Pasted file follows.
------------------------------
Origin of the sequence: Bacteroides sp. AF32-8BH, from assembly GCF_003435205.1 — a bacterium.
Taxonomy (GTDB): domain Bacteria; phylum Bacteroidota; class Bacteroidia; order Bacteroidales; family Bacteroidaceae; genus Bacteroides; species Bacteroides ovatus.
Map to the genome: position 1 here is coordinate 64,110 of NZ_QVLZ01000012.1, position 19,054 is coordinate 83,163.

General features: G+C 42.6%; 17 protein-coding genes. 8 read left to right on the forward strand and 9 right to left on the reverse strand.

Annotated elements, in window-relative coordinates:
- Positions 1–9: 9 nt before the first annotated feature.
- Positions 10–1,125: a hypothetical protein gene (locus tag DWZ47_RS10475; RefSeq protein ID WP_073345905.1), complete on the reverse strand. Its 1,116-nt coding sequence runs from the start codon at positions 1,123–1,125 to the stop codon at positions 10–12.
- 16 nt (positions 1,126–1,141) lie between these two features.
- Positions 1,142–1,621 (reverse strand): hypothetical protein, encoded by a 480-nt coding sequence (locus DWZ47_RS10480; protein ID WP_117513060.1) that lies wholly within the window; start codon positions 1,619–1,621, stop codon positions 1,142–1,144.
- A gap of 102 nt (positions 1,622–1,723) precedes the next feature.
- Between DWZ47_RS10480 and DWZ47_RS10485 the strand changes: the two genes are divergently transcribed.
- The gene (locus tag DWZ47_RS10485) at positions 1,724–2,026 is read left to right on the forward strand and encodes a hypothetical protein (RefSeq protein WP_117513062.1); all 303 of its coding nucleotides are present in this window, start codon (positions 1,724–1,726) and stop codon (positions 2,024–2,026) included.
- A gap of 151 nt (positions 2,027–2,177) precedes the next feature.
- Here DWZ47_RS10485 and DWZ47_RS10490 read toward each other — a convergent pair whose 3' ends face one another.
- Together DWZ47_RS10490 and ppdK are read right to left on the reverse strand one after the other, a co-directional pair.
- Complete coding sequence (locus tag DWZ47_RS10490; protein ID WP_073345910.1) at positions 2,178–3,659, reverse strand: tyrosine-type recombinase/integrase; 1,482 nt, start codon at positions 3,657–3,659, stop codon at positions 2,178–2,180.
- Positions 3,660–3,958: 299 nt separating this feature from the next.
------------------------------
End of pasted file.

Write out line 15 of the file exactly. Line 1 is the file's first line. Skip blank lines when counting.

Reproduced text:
- Together DWZ47_RS10490 and ppdK are read right to left on the reverse strand one after the other, a co-directional pair.